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Bank of China says main investors to settle crude oil product at -$37

SHANGHAI/BEIJING (Reuters) - Bank of China Ltd (BoC) said its main investors will settle trades for its crude oil futures trading product at -$37.63 per barrel, after confirming that the negative settlement price was not a systemic error.

Known as the crude oil “bao”, or treasure, the structured product is sold by BoC to individual customers and is linked to domestic and foreign crude oil futures contracts, including West Texas Intermediate (WTI) and Brent.

The U.S. WTI futures collapsed below $0 a barrel on Monday for the first time because of a supply glut after restrictions to prevent the spread of the coronavirus hit demand.

Futures fell to minus $37.63 a barrel as desperate traders paid to get rid of oil.

BoC said on Wednesday it had confirmed with CME Group Inc that the negative settlement price of crude oil futures at -$37.63 per barrel was not an error.

“Currently all the main investors are going to settle their trades based on the exchange prices. We’ve also completed the May contract expiry process according to earlier agreement,” the bank added in a statement.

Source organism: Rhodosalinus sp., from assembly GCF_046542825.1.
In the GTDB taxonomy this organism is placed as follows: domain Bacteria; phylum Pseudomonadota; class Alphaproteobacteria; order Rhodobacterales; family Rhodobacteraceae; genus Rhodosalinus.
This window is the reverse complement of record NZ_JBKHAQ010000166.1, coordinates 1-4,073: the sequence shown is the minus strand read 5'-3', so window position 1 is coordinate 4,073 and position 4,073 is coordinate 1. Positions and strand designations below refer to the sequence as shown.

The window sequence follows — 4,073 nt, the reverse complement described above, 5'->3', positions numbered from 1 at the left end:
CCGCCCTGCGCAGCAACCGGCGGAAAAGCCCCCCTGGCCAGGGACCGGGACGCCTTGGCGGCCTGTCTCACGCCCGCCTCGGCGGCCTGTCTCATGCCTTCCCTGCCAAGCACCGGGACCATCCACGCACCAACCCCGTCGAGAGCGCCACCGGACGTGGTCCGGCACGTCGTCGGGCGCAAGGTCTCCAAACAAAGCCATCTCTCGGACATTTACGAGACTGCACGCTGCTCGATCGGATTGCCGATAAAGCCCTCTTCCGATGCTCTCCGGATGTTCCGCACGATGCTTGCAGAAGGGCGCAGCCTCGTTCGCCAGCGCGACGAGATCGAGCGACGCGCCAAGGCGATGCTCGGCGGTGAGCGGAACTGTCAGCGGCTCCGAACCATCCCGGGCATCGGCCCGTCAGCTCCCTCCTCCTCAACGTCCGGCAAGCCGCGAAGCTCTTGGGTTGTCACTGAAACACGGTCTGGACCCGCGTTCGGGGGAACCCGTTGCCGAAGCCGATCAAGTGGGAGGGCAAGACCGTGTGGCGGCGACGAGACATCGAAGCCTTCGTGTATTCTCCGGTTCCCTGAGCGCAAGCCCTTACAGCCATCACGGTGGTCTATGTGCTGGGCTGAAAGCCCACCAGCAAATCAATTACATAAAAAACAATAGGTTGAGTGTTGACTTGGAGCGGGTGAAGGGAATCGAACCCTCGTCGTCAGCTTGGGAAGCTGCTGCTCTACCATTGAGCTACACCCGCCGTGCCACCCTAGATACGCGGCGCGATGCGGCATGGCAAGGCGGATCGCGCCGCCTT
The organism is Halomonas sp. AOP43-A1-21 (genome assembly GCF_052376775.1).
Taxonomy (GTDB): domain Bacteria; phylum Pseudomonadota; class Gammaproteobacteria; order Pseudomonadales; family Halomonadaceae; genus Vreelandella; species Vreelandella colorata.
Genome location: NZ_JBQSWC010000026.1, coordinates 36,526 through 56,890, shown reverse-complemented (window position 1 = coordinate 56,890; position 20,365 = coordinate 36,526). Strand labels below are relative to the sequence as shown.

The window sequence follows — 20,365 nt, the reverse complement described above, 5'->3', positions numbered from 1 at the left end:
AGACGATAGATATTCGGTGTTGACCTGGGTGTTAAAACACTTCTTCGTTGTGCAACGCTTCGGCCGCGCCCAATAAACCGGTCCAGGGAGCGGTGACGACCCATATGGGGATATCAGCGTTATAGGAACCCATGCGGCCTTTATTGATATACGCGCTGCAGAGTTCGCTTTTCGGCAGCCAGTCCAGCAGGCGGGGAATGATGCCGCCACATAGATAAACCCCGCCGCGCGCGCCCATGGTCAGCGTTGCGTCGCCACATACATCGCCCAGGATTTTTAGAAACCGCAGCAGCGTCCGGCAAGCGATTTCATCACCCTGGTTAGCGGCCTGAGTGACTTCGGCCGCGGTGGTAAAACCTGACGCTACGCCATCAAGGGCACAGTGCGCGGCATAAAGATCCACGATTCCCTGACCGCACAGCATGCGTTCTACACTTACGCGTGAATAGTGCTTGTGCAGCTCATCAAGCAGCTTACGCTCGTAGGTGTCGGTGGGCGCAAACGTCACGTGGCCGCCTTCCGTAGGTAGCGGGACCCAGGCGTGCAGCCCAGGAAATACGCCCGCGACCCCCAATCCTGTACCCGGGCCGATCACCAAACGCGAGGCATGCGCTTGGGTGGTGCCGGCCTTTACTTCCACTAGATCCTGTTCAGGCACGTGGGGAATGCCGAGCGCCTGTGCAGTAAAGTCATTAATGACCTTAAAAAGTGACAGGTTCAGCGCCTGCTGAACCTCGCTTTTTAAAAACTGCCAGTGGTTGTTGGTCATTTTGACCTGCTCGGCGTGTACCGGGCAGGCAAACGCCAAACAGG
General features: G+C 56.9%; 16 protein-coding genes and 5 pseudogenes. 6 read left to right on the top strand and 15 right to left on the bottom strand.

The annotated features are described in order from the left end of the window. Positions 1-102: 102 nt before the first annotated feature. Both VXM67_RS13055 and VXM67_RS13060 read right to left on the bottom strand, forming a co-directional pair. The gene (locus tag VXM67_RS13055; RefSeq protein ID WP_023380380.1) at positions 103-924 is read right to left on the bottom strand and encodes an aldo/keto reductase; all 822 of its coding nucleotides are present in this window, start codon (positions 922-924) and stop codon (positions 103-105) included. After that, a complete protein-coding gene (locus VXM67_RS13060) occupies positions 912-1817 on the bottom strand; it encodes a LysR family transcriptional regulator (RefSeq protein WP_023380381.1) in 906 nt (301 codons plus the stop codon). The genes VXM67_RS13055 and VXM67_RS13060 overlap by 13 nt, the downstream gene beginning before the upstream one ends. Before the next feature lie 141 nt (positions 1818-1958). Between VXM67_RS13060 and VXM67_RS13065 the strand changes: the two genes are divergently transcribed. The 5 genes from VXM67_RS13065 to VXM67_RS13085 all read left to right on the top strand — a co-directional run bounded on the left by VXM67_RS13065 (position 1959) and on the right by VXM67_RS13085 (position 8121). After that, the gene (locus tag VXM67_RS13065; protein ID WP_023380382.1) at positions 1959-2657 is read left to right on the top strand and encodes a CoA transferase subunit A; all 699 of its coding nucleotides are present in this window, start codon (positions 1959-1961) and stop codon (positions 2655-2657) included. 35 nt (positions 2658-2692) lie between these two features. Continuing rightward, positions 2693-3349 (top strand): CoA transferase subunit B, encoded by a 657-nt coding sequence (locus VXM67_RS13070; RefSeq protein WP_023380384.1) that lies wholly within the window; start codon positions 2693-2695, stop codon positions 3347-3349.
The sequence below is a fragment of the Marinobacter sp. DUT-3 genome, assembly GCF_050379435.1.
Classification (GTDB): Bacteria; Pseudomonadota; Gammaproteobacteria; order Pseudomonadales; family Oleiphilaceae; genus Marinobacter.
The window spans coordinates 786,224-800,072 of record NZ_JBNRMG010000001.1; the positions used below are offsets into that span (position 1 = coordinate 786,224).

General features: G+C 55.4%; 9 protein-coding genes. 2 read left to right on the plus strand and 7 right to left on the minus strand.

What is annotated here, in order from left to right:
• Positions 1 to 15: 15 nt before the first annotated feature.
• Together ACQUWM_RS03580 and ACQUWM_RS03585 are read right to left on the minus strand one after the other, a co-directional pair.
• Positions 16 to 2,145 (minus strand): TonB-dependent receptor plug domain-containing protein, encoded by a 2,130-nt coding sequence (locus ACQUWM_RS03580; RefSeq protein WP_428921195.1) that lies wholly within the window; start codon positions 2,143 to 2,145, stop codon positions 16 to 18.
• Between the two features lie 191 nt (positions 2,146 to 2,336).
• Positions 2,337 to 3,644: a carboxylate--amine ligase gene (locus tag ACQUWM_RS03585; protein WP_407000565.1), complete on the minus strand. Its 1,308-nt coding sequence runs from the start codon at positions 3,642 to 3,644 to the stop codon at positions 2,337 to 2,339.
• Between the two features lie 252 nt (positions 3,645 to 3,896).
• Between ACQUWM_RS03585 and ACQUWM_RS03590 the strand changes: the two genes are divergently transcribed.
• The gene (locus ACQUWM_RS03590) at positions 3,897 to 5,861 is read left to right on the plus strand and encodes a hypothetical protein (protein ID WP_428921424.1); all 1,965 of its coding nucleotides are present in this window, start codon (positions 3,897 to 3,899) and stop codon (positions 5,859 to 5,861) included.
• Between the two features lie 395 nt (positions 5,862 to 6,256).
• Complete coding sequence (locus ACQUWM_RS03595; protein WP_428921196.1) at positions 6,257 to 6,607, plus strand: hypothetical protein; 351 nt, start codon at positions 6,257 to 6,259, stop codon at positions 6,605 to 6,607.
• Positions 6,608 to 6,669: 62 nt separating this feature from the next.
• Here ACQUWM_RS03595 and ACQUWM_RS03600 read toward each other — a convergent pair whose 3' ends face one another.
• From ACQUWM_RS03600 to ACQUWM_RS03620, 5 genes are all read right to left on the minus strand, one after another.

BoC had said in an earlier statement that it had suspended transactions to open new positions for the crude oil “bao” from Wednesday in light of “current market and delivery risks”.

On Tuesday the bank had suspended trading in both of its U.S. crude oil contract products for a day.

CME, which this month updated its systems to be able to process negative prices, said on Tuesday that its markets were working properly after crude futures sank into negative territory. It also told clearing firms and clients that it had a plan in place “if major energy prices continue to fall toward zero in the coming months.”

Global oil benchmark Brent has fallen 72% this year because of the global economic impact of the coronavirus pandemic and after major producer Saudi Arabia started a price war.

This led Chinese banks and funds to adjust or limit trading in oil related products and investments. Chinese mutual fund houses had restricted or suspended subscriptions in outbound oil and gas related funds following the fall.

Industrial and Commercial Bank of China (ICBC) in March adjusted the bid-ask spread for trading on global crude oil after prices fell to a 17-year low.

Reporting by Emily Chow in Shanghai, Cheng Leng, Chen Aizhu and Hallie Gu in Beijing; Editing by Christian Schmolllinger and Alexander Smith

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